The Spent Fuel Danger in Japan's Nuclear Disaster

Union of Concerned Scientists outline the possibilities for Japan and United States nuclear power plants

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The Spent Fuel Danger in Japan's Nuclear Disaster

Special Report: Fukushima and the Future of Nuclear Power

UPDATE 3/16: For the latest news, read Timeline: The Japanese Nuclear Emergency.

Editor's Note: Post updated 17 March 2011. This is part of our ongoing news coverage of Japan's earthquake and nuclear emergency

With news that a third reactor at Japan's Fukushima Daiichi nuclear power plant exploded early Tuesday morning--the aftermath of Friday's quake and tsunami--experts continue to debate the possible outcomes of a core meltdown and leak of radioactive materials from any of the three reactors. In a larger discussion regarding the disaster among representatives from the watchdog group, the Union of Concerned Scientists, experts questioned whether spent fuel, stored on-site in the Japanese plants, might also pose a threat. Though hard to determine the danger in Japan as the disaster is ongoing, the discussion pointed to vulnerabilities in that country's and the United States' plants.

In Mark-I reactors, such as the Fukushima Daiichi plant's, spent fuel is located in cooling pools in the reactor's "attic," explains David Lochbaum, director of the Union of Concerned Scientists' nuclear safety program. For exploding units, which have blown off their roofs and walls, the problem is clear:  "If there's any radiation released, it's got to get to the environment." He compares that scenario with radiation released from fuel in the core, protected by the containment building which "would reduce the amount of radioactivity that reaches the public."

Chaim Braun, a consulting professor at Stanford's Center for International Security and Cooperation, notes that though the spent fuel pools are in fact exposed in the tops of the reactor buildings which no longer have roofs, the key is the water level in these pools. The pools must continuously have water pumped into them and If the water level goes down, he says, "the gamma radiation from the fission products contained in the fuel is not attenuated by the water cover and might escape into the atmosphere." He notes that these pools usually need about five meters of water level above the spent fuel to block the radiation from reaching the atmosphere.

"If the water level in the pool recedes down to the point where the spent fuel assemblies are partially exposed," Braun adds, "then partial melting of the spent fuel might occur thus releasing some of the fission products from the spent fuel into the external environment."

Because the spent fuel's radiation heats the water surrounding it, constant circulation of that water is also required. Tokyo Electric Power Company continues to monitor the temperatures in these spent fuel pools, especially given Tuesday's and Wednesday's fires in the reactor No. 4 building. The International Atomic Agency has published these rising temperatures in the pools of reactors 4, 5, and 6 (see update from 16 March 22:00 UTC).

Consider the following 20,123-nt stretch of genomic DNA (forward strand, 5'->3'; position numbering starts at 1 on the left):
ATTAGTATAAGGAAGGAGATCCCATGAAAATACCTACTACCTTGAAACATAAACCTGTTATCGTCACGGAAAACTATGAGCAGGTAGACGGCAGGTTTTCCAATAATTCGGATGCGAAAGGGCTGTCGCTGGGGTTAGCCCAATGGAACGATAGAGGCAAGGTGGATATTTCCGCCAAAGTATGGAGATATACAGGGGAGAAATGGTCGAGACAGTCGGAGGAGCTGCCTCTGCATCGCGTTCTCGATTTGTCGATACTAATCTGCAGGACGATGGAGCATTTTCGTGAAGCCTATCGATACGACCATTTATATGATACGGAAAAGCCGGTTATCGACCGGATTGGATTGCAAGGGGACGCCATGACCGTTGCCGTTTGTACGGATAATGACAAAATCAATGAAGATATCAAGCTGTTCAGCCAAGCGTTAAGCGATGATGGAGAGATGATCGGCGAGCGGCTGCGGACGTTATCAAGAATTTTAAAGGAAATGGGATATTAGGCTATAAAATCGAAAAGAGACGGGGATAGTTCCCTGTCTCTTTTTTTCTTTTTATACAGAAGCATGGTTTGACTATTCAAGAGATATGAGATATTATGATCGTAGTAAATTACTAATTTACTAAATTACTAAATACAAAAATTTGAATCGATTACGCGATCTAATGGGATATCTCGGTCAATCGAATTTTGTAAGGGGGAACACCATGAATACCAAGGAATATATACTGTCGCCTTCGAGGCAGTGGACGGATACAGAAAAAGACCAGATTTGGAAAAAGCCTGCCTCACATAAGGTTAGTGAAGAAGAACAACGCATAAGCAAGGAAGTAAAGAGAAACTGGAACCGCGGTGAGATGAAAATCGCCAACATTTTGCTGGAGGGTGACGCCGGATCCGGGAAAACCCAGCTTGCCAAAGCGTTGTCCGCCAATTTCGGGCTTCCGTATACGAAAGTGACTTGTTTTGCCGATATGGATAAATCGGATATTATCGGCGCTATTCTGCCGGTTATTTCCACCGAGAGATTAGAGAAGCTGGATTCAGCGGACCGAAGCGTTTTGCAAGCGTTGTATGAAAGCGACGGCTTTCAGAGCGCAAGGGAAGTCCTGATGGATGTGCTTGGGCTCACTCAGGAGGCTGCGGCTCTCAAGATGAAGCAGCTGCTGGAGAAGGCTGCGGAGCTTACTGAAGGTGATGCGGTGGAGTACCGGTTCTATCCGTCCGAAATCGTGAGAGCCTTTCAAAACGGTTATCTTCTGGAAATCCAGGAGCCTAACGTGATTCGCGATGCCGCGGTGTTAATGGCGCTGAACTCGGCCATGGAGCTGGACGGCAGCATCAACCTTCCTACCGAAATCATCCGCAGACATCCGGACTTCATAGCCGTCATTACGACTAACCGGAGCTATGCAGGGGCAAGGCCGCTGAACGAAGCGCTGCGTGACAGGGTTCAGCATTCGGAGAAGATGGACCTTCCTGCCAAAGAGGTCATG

Fortunately, the total amount of spent fuel on-site in the Japanese plants is relatively small explains, Edwin Lyman, a physicist in the UCS Global Security Program. Before Friday's disasters, Japan had routinely transported some of the spent fuel to other parts of the country and other countries entirely, such as the United Kingdom and France, for processing. "The good news, if there is any, is that, from the numbers I've seen, the inventory of spent fuel in these pools was relatively small and they were well below capacity," Lyman says.

Describing hypotheticals, Lochbaum explains that if there was widespread release of spent fuel [radiation], the casualties for a worst case scenario might be similar to the worst case scenario for leakage from the core. The difference, he explains, is that the core would release a lot of short-lived radioisotopes, causing more fatalities in the first year, while a spent fuel accident might mean that primary casualties would come from cancer "down the road."

Ellen Vancko the UCS Nuclear Energy and Climate Change Project Manager expects that an early influence of this tragedy on the United States' nuclear policy will be for officials to take a harder look at operating U.S. plants. "It would be naive to think that the events in Japan will have no impact on the nuclear industry in this country," she says.

Lochbaum notes that the United States, which has 23 plants of the Mark-1 design, hasn't been nearly as fastidious with its spent fuel supply as Japan. He points out that the UCS has advocated for programs that would force plant operators to transfer spent fuel from pools inside the plants into dry casts stored on-site. He also believes other designs such as Mark-3 reactors, which store their spent fuel pools at ground level, might be less vulnerable. "If something were to happen and one of our pools released radioactive contents into the air, there'd be a lot of people in harm's way," Lochbaum says, "and it [would be] shame on us for allowing that to happen."

Images: Wikimedia / Theanphibian / Nuclear Energy Institute; Top: TEPCO/Nuclear Energy Institute

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